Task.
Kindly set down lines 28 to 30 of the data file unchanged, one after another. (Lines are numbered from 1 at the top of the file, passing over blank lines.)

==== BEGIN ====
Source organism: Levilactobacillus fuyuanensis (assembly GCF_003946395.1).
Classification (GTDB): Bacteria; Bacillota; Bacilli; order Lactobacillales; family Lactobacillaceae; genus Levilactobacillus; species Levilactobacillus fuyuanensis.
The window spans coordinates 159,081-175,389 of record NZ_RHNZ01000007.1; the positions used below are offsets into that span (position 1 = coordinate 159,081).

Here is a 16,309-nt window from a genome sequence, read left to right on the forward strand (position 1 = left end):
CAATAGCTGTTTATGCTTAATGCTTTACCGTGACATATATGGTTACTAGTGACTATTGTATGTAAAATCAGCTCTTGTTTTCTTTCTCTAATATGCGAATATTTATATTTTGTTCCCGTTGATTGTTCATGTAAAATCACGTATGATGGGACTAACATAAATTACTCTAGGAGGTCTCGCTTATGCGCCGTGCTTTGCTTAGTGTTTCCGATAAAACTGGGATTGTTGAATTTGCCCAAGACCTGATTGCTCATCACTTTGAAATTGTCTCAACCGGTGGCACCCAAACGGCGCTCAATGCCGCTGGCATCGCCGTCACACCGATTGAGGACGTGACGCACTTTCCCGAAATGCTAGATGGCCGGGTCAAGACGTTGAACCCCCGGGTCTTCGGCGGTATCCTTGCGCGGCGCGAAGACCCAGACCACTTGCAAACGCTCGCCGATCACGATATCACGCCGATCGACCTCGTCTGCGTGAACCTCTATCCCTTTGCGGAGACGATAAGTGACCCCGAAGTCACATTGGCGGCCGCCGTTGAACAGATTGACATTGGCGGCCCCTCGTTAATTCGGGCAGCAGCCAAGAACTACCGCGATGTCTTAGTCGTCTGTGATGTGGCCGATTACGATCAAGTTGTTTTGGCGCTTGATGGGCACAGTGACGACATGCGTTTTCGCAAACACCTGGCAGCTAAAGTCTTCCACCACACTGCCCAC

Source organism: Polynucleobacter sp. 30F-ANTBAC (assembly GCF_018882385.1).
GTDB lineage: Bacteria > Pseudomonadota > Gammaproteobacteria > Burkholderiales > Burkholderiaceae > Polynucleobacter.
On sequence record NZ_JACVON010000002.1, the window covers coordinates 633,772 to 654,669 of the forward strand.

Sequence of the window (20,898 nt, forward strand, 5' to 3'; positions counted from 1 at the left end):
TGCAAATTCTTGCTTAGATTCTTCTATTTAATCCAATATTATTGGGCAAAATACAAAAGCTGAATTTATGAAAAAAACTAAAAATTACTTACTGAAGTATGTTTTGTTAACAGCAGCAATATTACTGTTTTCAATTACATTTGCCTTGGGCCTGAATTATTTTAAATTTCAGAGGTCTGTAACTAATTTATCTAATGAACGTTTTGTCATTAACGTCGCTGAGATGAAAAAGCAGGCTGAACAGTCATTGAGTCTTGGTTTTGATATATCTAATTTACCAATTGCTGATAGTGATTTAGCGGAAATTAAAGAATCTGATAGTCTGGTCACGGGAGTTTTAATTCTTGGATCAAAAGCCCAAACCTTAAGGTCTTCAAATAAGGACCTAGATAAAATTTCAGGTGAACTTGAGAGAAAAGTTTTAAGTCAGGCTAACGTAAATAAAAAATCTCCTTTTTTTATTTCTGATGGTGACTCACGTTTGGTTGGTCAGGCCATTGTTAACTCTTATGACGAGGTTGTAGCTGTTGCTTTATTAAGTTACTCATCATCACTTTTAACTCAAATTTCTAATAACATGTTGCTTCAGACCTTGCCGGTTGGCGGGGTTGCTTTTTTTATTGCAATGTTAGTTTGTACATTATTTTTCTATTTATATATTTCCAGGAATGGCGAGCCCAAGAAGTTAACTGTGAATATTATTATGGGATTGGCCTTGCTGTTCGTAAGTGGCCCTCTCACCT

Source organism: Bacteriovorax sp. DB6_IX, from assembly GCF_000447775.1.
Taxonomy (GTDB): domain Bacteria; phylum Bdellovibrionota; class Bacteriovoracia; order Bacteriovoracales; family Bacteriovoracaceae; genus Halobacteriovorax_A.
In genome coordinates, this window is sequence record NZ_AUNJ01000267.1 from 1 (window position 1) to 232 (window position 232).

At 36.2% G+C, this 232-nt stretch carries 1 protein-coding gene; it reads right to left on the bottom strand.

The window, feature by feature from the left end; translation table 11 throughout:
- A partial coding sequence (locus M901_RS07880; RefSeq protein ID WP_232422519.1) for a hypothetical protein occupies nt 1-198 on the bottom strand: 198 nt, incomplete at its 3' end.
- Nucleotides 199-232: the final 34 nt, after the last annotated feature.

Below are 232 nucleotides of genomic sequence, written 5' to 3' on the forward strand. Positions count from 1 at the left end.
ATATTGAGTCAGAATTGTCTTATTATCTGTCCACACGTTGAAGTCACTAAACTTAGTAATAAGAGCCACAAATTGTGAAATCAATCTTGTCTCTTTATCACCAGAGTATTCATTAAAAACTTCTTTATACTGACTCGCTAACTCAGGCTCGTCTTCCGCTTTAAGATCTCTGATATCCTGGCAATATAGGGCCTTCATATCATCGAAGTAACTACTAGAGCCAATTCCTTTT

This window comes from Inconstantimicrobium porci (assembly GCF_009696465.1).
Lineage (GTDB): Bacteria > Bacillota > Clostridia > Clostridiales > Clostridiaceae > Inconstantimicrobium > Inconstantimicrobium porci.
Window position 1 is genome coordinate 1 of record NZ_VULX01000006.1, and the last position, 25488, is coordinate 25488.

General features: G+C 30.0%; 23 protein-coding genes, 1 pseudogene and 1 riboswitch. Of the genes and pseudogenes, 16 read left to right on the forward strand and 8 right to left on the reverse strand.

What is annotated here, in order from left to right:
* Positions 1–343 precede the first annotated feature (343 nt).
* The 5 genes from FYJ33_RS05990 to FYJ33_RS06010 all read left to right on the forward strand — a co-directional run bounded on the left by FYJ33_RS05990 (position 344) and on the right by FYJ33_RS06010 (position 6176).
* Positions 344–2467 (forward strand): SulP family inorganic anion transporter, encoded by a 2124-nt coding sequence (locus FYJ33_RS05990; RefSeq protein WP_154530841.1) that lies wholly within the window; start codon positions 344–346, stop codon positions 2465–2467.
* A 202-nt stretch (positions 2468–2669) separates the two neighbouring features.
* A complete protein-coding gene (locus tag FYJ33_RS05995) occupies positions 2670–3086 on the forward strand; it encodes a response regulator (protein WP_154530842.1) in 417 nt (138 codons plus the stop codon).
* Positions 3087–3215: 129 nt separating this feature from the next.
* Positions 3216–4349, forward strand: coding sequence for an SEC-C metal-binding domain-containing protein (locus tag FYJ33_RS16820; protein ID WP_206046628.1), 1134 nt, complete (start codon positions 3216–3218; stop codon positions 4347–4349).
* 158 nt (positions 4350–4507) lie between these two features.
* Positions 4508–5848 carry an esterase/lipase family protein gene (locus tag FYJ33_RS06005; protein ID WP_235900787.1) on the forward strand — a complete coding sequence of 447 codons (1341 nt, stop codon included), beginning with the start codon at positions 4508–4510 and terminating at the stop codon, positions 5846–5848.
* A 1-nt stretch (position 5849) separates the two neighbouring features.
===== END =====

* A 202-nt stretch (positions 2468–2669) separates the two neighbouring features.
* A complete protein-coding gene (locus tag FYJ33_RS05995) occupies positions 2670–3086 on the forward strand; it encodes a response regulator (protein WP_154530842.1) in 417 nt (138 codons plus the stop codon).
* Positions 3087–3215: 129 nt separating this feature from the next.